Charles A. Goldfarb, MD
My Bio at Washington University

Saturday, February 23, 2019

Finger Deformity- What happens late?

Clinodactyly, bent finger, may present at birth, in childhood, or with the rapid growth of adolescence.  If the bent finger is mild, it will not limit function and often may be treated with stretching or simply observed.  However, a more notable bent position becomes a functional issue with large object grasp and with simple things like typing.  Treatment begins with therapy including active and passive motion and splinting to decrease the deformity.  And therapy is often very helpful.  However, in some patients, therapy does not provide the desired correction.  Pain in childhood is rare.  However, with more severe camptodactyly, pain can develop over time and, occasionally, arthritis can develop as well.

If the finger position is causing problems, again, this would almost always be functional limitations but could include pain in the older child or adult, surgical intervention is considered.  However, the issue with surgery is that it doesn't always provide the improvement that we desire.  And, it can carry the risk of stiffness.  This bears more discussion.  With camptodactyly, patients can make a full fist- they just cannot completely straighten the finger. Flexion/ making a fist is a crucial function.  If surgery stiffens the finger and full flexion is lost, function can be worse.  While not the point of this post, to minimize the risk (we can't eliminate it) of a loss of flexion, we limit the immobilization after surgery, limit the use of pins, and start early therapy. 

So, with younger patients with camptodactyly, we attempt to remove the block to extension.  And we work hard to maintain full motion.  I have blogged about this previously HERE.  However, an older patient with longstanding camptodactyly may need a different approach.   If the joint degenerates and if arthritis develops, a surgical fusion of the joint in the best functional position makes sense.  This limits motion but puts the finger in the best possible position and removes pain.  And, this raises another controversy- the role of camptodactyly in the development of joint arthritis.  Some believe that the flexed joint position and limited motion increases the risk of joint arthritis.  They also, therefore, recommend early surgery to decrease this risk.  This is not necessarily my approach as I feel this is a decision for the family to make with my role in providing additional information.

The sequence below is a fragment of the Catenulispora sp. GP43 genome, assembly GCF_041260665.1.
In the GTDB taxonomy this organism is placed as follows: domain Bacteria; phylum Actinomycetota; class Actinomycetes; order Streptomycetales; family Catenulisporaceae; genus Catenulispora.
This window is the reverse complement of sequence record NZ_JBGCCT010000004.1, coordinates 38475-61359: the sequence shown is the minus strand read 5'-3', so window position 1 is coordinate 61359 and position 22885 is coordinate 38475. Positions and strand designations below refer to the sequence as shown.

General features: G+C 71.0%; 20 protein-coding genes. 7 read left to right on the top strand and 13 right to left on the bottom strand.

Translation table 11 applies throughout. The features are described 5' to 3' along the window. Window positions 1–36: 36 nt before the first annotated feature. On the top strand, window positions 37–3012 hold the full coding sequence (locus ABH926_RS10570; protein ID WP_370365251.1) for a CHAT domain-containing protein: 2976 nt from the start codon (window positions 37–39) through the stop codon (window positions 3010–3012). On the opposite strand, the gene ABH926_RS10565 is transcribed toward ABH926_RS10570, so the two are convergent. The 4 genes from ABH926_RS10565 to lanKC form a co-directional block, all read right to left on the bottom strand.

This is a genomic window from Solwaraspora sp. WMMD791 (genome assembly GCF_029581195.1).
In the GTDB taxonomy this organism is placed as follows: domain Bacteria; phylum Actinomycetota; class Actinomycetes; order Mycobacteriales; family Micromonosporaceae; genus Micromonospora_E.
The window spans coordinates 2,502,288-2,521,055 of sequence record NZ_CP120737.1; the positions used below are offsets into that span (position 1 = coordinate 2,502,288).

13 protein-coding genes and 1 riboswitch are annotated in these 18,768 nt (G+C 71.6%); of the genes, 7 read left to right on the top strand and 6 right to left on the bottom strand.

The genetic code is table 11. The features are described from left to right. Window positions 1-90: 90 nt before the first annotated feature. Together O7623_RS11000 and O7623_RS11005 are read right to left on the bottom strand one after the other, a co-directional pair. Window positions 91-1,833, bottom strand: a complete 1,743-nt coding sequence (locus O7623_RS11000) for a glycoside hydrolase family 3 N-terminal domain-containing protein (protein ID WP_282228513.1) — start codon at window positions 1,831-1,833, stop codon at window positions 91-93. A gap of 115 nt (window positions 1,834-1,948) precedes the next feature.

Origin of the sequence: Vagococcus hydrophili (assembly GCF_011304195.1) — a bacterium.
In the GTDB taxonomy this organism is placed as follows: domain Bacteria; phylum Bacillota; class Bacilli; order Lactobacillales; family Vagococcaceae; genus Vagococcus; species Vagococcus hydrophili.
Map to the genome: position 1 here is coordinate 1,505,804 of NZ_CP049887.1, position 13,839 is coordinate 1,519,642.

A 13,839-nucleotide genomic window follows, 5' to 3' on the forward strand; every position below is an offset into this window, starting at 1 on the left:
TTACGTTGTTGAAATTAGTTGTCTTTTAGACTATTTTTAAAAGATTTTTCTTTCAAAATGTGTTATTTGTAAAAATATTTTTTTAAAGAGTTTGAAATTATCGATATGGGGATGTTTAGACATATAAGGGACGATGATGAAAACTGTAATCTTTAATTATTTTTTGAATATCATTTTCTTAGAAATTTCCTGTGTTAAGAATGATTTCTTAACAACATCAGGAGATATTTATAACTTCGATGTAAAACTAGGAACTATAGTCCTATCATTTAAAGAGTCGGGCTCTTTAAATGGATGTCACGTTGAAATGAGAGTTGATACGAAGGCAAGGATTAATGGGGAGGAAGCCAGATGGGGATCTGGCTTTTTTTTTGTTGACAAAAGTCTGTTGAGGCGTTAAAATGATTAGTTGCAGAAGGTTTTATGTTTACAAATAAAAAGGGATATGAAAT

Here is a patient without previous treatment and with long standing camptodactyly.  The markedly flexed position of the finger was limiting his function and there was pain.  To address both issues, we fused his joint (no further motion at the middle joint but normal motion at other joints) in a better position of function.  The surgery was successful in removing pain and helping function.  Again, this is a rare option for camptodactyly.

Limited finger extension with camptodactyly.  Long standing problem which has interfered with function.

Long standing camptodactyly with major joint changes and joint arthritis.  This is RARE.

Finger fusion in an adult for treatment of long standing camptodactyly with pain.  Note the improved position of the finger compared to prior to surgery.

Late, painful camptodactyly is rare, thankfully.  This rare case does illustrate important points including the possible development of an arthritis joint and the need for surgery.

We recently wrote a review article for the Journal of Hand Surgery on camptodactyly, focusing on treatment options in kids.  See the highlights in Recent Article

Charles A. Goldfarb, MD
My Bio at Washington University

Sunday, February 3, 2019

Madelungs Deformity Surgical Technique

I have posted a few times on Madelung Deformity, as may be seen HERE.  While there have been a number of surgical techniques recommended over the years, I believe that the dome osteotomy of the distal radius is the best option.  That procedure was described well in this important MANUSCRIPT.

Below is a brief surgical technique video on the dome osteotomy for Madelung Deformity.   While this is not a truly graphic video (no notable blood loss), it does provide a look inside the forearm and shows how this procedure is performed with drills, wires, and chisels (osteotomes).  What I mean to say is that everyone may not want to watch this!

I use this surgery for Madelung Deformity when patients have pain in the central wrist or radial wrist (thumb size).  That is typically in younger patients (example, 12 year old female) and may be part of a surgery which includes excision of Vickers ligament and physiolysis.  However, in older patients with pain on the pinky side of the wrist (the ulnar side), this may not be the best option- instead, an ulnar shortening osteotomy might be the ideal surgery.

Thanks to Andrew Yee for his expertise in creating this video!

Charles A. Goldfarb, MD
My Bio at Washington University